The Long Parliament. — Parliament met in November 1640. The King was at its mercy. The Parliament was determined, first to punish the King's councillors and, secondly, to make absolute government by the monarch impossible.
Led by Pym and Hampden, the Commons impeached Wentworth ( now Earl of Strafford ) and Laud. Strafford was charged with treason, but the evidence was weak, and the impeachment was exchanged for a Bill of Attainder. The agreement of the Lords and the King was compelled, by fear of popular violence, and Strafford was executed on 12th May 1641.
Acts were passed forbidding all the unconstitutional methods of taxation employed by the King. Other acts suppressed all the extraordinary courts which had been the most effective weapons of the Crown, the Star Chamber, the Council of the North, the Council of Wales and the Court of High Commission. An act was passed to ensure that Parliament should never again be suspended for more than three years. It was also enacted that the existing Parliament should not be dissolved without its own consent. Upon ecclesiastical questions there was no agreement.
A bill to abolish the episcopacy was brought into the Commons, but went no further. A bill to remove the bishops from Parliament passed the Commons, but was lost in the Lords. Many desired the tolerance of Puritan scruples about rites and ceremonies, while some would have liked to abolish the Book of Common Prayer.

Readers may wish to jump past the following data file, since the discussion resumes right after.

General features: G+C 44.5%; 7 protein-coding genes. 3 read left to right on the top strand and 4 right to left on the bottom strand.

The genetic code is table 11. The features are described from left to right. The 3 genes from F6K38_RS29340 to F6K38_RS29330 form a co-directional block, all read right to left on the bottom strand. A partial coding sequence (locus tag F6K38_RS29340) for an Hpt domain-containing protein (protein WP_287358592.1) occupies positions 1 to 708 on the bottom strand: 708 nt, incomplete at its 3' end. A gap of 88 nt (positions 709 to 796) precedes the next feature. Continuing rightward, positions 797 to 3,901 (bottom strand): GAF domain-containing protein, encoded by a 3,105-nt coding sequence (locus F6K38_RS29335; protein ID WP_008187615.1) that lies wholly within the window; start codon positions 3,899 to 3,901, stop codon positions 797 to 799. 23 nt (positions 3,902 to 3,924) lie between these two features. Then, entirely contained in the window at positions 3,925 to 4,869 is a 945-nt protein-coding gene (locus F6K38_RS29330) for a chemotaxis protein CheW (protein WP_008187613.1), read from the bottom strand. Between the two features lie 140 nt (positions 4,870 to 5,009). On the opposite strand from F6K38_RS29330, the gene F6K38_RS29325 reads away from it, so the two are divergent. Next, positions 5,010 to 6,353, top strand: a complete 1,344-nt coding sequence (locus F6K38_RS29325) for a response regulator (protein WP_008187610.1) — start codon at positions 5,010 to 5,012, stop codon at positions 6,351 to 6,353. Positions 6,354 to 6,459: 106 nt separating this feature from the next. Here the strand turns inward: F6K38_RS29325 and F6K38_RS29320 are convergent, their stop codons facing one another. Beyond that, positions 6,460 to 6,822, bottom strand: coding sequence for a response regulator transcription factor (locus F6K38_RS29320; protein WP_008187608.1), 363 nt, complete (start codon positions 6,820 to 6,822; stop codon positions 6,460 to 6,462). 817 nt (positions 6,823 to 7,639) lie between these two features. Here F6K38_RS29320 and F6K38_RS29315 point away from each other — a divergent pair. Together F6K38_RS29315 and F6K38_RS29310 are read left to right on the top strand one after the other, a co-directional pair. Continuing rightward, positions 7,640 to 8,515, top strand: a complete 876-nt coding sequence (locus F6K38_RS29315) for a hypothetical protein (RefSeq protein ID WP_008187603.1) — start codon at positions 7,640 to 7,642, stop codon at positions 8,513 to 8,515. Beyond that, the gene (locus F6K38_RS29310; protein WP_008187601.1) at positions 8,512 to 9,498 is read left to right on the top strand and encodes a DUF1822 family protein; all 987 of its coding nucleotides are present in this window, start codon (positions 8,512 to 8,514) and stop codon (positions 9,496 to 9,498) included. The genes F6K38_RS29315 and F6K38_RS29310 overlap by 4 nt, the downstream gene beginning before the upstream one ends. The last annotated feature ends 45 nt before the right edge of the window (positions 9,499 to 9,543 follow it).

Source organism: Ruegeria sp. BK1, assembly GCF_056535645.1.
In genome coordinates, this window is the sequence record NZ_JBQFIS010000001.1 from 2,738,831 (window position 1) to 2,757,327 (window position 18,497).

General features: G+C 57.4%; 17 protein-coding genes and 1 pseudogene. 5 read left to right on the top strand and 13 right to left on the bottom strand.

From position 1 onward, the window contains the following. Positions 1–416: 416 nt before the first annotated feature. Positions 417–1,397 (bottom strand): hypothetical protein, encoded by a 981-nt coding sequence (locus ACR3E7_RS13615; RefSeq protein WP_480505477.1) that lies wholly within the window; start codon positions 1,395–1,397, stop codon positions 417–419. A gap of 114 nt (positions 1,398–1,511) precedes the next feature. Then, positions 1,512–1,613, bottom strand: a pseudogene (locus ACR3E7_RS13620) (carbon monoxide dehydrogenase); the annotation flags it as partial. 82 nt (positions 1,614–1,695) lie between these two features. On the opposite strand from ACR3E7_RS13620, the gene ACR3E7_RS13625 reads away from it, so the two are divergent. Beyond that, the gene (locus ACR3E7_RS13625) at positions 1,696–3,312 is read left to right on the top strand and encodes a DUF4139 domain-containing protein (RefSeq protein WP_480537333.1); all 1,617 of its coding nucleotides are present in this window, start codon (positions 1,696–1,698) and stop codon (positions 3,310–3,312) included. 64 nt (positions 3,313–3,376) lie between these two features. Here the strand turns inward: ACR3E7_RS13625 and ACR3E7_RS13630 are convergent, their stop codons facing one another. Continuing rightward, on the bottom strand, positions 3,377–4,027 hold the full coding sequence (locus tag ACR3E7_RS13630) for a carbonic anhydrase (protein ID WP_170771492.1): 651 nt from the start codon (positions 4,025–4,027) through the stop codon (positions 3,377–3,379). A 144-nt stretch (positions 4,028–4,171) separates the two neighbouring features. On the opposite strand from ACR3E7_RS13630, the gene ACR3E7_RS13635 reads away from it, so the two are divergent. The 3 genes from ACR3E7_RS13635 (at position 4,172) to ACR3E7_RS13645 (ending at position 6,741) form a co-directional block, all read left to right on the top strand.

None were prepared to grant unlimited freedom of conscience which was to be a dream for many years to come.
In September 1641 Charles visited Scotland in the futile hope of conciliating all parties in that country. Before his return a rebellion broke out in Ireland. Its causes were national sentiment, the hatred inspired by the policy of plantation and fear for the Catholic religion. Strafford's death, and the disbandment of the army which he had formed, gave the opportunity.
Beginning in Ulster, the revolt soon spread over most of Ireland and was marked by great cruelty. Military intervention was necessary but to raise armies and appoint commanders was the King's privilege and Parliament dared not trust the King with an army.
The John Pym published the Grand Remonstrance which recited all the crimes of his reign, real or imaginary, and ended with a petition for the appointment of ministers whom Parliament could trust. The Remonstrance was only passed by a majority of 11. From this time the division of parties in Parliament was irreconcilable.
The King in his reply claimed full freedom to choose his advisers. Later his personal attempt to arrest five members, Pym, Hampden, Holles, Hazlerigg and Strode, on a charge of treason embittered the conflict. In order, however, to gain time to send the Queen to Europe, he agreed to a bill for the exclusion of the bishops from the House of Lords. When she was gone he proceeded to York, where many of the northern nobility and gentry enthusiastically came to his support.
There followed an interchange of manifestos ending with the Nineteen Propositions in which the Parliament claimed, amongst other things, that its official approval should be necessary for the appointment of privy councillors, ministers of state and chiefs of the courts of common law. The King refused these demands.
Both parties prepared for war and the King raised his standard at Nottingham on 22 August 1642.